Michael Rogers is competing in Giro d’Italia less than a month after returning from 6 months without racing. The 34-year old experienced Australian was cleared completely to race again after UCI ruled that he’d been contaminated with clenbuterol in China. For Michael, doing a grand tour so soon after his return is the perfect way to get back to top shape again as fast as possible.
“It’s a rude awakening to do the Giro so soon but it’s just what I need. I’m satisfied and relaxed at the moment and very glad to be racing again with my teammates. It’s difficult to be at home when all I really want to do is to contribute and do what I do best out on the roads”, says Michael Rogers as he looks ahead to the rest of the season.
At the start of the 8th stage, Michael Rogers is the second best placed rider from the Tinkoff-Saxo squad in 23th place. On the tricky 6th stage to Montecassino he followed the favorites after the big crash in the finale up the finishing climb. Rogers tells that his great shape is due to a devoted effort during his time away and that he sees the Giro as an important chance to get many race kilometers in the legs before the Tour.
“I never missed a single training during my break. That was really important for me. It means that I have a strong platform to improve my shape upon. I’m doing the Giro to help Majka and Roche as much as possible but besides that I aim to prepare for the Tour so I can compete in top shape in July”, Rogers explains.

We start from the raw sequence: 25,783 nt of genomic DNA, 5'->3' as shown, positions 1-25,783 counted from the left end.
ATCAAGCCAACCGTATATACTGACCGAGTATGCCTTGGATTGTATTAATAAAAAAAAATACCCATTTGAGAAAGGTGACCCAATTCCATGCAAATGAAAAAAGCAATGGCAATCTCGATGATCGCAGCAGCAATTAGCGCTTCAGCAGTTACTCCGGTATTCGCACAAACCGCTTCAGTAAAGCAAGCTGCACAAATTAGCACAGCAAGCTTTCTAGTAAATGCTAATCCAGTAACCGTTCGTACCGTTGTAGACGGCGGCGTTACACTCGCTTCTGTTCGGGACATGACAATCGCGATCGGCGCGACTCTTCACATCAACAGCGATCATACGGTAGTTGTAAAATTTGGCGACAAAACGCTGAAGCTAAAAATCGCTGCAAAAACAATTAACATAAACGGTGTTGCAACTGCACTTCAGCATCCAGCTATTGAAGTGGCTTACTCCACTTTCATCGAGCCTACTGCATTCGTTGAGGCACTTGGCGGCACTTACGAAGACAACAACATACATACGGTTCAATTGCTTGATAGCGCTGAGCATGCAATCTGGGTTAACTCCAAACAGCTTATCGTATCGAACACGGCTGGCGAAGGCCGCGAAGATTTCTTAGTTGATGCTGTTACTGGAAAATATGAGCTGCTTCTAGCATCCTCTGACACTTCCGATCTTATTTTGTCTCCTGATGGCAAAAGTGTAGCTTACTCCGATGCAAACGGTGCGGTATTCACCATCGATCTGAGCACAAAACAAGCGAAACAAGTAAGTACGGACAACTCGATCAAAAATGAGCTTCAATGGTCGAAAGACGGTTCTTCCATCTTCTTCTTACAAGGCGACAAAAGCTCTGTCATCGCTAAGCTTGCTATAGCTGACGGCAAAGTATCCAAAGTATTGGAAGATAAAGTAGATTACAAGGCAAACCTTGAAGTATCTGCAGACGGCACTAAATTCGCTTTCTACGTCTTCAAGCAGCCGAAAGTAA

Importance of a road captain
The three-time World Time Trial Champion’s return hasn’t gone unnoticed by his teammates and the staff on Tinkoff-Saxo. Sport Director Lars Michaelsen is pleased to have “Mick” back on the squad as he acts as the sport director’s extended arm in the race.
“He brings so much experience and calmness to the team. For the young riders on the team, he’s a person they can rely on for guidance and support as some of them are doing their first grand tour of their career. He acts as a road captain taking important tactical decisions in the race and that’s priceless for a team to have. His analysis during the stages are swift and he keeps a constant eye on the state of his teammates and the way the race progresses”, says Lars Michaelsen and continues.
“As a sport director I have a clear impression of what happens on the road – I’m in contact with the riders on the radio and follow the progress on the screen in the car. But I can’t always feel what’s going on in the peloton and how all the riders are feeling. So to have a road captain like Michael back helps me to do my job even better. Without any delay he can order the team to the front or to attack at a crucial moment, concludes Michaelsen who expect Michael to get stronger and stronger as the Giro advances.